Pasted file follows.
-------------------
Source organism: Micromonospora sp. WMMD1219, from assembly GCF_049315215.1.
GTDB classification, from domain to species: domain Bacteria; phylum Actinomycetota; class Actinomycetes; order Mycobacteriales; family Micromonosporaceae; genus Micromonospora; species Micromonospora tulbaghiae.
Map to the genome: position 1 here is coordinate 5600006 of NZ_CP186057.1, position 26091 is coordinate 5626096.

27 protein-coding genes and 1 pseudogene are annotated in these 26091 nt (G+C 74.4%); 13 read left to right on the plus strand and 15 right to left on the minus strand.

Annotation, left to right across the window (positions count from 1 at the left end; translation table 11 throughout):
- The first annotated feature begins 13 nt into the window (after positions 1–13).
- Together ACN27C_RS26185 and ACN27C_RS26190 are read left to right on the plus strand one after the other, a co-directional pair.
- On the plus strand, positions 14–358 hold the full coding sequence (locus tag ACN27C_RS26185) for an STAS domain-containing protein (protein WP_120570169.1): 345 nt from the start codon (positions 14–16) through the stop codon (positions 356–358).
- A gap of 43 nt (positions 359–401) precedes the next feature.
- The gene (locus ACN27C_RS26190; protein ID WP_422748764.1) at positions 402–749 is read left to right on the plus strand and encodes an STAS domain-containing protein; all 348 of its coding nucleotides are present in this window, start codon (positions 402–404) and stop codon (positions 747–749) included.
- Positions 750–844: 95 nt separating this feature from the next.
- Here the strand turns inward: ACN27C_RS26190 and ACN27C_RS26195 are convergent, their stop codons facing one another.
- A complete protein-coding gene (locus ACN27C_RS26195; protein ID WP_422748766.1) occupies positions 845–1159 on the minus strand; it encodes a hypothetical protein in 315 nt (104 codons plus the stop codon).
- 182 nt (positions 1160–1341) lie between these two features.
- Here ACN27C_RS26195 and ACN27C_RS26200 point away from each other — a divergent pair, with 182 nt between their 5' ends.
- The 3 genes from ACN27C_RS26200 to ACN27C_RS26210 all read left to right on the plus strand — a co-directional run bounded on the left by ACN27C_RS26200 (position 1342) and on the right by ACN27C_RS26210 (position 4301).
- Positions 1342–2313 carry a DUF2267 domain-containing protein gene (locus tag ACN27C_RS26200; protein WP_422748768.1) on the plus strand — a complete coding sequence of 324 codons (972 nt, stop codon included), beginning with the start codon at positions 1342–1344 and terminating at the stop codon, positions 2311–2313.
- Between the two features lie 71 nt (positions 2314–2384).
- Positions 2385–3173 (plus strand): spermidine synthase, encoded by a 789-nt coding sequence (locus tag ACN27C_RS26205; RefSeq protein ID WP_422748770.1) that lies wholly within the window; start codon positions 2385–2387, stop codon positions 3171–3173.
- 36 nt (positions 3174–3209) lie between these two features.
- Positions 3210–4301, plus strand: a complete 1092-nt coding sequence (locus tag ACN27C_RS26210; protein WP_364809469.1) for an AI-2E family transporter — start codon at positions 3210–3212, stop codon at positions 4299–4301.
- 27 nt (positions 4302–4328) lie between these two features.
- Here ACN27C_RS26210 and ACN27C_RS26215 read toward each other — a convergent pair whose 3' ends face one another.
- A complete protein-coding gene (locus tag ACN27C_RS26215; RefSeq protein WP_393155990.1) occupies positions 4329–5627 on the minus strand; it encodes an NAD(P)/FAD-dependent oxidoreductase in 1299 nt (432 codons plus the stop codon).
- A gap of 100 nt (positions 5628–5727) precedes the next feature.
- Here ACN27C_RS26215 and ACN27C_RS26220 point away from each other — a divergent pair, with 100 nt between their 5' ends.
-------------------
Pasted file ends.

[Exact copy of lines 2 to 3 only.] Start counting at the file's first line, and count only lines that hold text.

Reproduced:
GTDB classification, from domain to species: domain Bacteria; phylum Actinomycetota; class Actinomycetes; order Mycobacteriales; family Micromonosporaceae; genus Micromonospora; species Micromonospora tulbaghiae.
Map to the genome: position 1 here is coordinate 5600006 of NZ_CP186057.1, position 26091 is coordinate 5626096.